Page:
39. Liddiard, K. (2014). “I never felt like she was just doing it for the money”: Disabled men’s intimate (gendered) realities of purchasing sexual pleasure and intimacy. Sexualities, 17(7), 837–855.CrossRefGoogle Scholar
  40. Maxey, I. (1999). Beyond boundaries? Activism, academia, reflexivity and research. Area, 31(3), 199–208.CrossRefGoogle Scholar
  41. McCarthy, M. (1999). Sexuality and women with learning disabilities. London: Jessica Kingsley.Google Scholar
  42. McCarthy, M. (2016). Understanding and exploring the effects of informal care on the sexual self: A disability perspective. Graduate Journal of Social Science, 12(1), 96–117.Google Scholar
  43. McReur, R., & Mollow, A. (2012). Sex and disability. Durham: Duke University Press.CrossRefGoogle Scholar
  44. Milligan, M., & Neufeldt, A. (2001). “The Myth of Asexuality: A Survey of Social and Empirical evidence”. Sexuality and Disability, 19, 91–109.Google Scholar
  45. Mona, L. (2003). Sexual options for people with disabilities: Using personal assistance services for sexual expression. Women and Therapy, 26(3–4), 211–220.CrossRefGoogle Scholar
  46. Naples, N. A. (2003). Feminism and method: Ethnography, discourse analysis, and activist research. New York: Routledge.Google Scholar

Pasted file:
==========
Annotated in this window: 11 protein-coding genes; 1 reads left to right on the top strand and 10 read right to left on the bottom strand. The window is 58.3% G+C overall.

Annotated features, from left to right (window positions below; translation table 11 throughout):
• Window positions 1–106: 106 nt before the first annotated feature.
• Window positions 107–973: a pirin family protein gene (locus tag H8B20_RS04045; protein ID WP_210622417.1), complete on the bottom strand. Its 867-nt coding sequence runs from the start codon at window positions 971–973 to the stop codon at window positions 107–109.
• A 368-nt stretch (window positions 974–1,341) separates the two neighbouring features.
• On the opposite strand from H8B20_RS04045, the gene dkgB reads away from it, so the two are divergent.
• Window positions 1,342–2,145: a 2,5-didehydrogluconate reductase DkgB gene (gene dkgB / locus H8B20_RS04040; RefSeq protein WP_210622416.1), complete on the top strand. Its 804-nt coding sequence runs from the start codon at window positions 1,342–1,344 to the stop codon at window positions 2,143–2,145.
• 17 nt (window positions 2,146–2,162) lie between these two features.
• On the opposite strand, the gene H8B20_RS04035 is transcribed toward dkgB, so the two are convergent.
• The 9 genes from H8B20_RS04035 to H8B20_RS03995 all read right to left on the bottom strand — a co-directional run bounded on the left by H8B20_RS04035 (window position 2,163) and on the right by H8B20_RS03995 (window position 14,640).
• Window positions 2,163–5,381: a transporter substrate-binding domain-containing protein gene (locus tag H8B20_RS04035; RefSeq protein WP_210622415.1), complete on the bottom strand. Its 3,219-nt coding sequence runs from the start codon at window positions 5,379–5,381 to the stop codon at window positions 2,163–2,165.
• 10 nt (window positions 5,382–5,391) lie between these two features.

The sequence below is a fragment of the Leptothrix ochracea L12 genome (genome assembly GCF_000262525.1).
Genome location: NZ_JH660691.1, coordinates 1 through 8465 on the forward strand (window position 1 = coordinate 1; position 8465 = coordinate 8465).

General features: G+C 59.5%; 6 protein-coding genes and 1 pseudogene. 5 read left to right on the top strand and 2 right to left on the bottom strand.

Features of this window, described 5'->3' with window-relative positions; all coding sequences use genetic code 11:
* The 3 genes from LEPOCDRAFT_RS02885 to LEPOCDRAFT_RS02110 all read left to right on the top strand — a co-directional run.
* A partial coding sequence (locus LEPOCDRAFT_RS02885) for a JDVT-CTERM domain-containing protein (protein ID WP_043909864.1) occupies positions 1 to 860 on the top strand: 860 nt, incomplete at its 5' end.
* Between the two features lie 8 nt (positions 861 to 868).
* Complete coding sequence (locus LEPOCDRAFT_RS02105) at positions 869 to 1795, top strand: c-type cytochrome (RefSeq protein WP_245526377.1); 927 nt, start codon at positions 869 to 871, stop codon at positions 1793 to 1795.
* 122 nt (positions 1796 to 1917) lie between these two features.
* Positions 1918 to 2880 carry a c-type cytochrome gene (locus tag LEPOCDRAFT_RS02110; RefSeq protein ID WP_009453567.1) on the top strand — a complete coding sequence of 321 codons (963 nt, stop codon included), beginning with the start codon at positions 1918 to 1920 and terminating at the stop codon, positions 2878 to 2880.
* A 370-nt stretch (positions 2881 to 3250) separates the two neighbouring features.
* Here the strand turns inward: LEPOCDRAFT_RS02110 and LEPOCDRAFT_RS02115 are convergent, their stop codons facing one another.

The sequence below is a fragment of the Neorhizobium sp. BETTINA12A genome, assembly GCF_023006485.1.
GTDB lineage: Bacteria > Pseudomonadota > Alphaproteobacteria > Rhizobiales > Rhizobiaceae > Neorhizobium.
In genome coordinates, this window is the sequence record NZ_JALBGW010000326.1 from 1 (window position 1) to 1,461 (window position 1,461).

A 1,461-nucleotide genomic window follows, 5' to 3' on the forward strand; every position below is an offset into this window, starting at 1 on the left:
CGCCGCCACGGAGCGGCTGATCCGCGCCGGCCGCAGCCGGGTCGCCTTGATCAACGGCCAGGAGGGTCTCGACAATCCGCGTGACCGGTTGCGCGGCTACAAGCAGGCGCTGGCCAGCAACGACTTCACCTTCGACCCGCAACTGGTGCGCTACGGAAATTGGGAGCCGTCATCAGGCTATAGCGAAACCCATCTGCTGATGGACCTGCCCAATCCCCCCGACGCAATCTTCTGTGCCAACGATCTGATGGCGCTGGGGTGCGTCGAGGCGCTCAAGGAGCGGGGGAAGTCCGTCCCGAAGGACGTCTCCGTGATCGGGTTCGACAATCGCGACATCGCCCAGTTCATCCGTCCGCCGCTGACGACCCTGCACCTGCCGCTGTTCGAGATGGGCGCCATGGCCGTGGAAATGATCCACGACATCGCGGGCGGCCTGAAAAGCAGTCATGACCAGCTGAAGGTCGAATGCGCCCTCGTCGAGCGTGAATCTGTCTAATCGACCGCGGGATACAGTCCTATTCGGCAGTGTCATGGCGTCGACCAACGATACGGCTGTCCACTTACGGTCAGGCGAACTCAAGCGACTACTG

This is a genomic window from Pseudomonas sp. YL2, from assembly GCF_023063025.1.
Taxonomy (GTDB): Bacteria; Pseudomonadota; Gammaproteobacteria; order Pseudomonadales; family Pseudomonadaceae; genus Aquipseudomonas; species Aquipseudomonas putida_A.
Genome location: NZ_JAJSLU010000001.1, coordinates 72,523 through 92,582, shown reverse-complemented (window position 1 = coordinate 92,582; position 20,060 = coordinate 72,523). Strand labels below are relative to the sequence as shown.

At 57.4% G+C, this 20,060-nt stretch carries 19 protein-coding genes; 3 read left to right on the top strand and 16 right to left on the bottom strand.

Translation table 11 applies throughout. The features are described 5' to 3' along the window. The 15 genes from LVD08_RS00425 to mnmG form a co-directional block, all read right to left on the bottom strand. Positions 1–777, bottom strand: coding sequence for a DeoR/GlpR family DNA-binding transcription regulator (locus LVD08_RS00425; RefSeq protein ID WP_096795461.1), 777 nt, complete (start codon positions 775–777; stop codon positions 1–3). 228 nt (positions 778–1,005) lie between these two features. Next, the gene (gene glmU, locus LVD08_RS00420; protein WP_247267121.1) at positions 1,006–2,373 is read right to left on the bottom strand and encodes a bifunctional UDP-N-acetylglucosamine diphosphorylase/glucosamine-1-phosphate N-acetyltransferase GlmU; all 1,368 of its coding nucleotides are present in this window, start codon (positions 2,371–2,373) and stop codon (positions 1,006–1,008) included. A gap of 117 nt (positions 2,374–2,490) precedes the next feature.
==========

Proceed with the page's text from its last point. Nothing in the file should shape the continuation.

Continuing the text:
47. Nayak, L. (2013). Une logique de promotion de la ‘santé sexuelle’. L’assistance sexuelle en Suisse. Ethnologie Française, 3(43), 461–468.CrossRefGoogle Scholar
  48. NSWP. (2017). Sex work as work. Policy Brief. Accessed 27 Jan 2019.
  49. Nussbaum, M. (2007). Frontiers of justice. Disability, nationality, species membership. Cambridge (MA)/London: Harvard University Press.Google Scholar
  50. O’brien, M. (2003 [1990]) Sex surrogate. In O’Brien, M. (G. Kendall) How I became a human being: A disabled man’s quest for independence. Madison: University of Wisconsin Press.Google Scholar
  51. Oliver, M., & Barnes, C. (2012). The new politics of disablement. Tavistock: Palgrave Macmillan.CrossRefGoogle Scholar
  52. Östergen, P. (2017). From zero tolerance to full integration: Rethinking prostitution policies. DemandAT working paper 10 Accessed 27 Jan 2019.
  53. Pitcher, J. (2015). Sex work and modes of self-employment in the informal economy: Diverse business practices and constraints to effective working. Social Policy and Society, 14(1), 113–123.CrossRefGoogle Scholar
  54. Plows, A. (2008). Social movements and ethnographic methodologies: An analysis using case study examples. Sociology Compass, 2(5), 1523–1538.CrossRefGoogle Scholar
  55. Prayez, P. (2015). Non-assistance Sexuelle à Personne en Danger. Paris: L’Harmattan.Google Scholar
  56. Richardson, D. (2017). Sexuality and citizenship. Cambridge: Polity.Google Scholar
  57. Sanders, T. (2007). The politics of sexual citizenship: Commercial sex and disability. Disability & Society, 22(5), 439–455.CrossRefGoogle Scholar
  58. Sanders, T. (2008). Selling sex in the shadow economy. International Journal of Social Economics, 35(1), 704–716.CrossRefGoogle Scholar
  59. Scoular, J., & Sanders, T. (2010). Introduction: The changing social and legal context of sexual commerce – Why regulation matters. Journal of Law and Society, 37(1), 1–11.CrossRefGoogle Scholar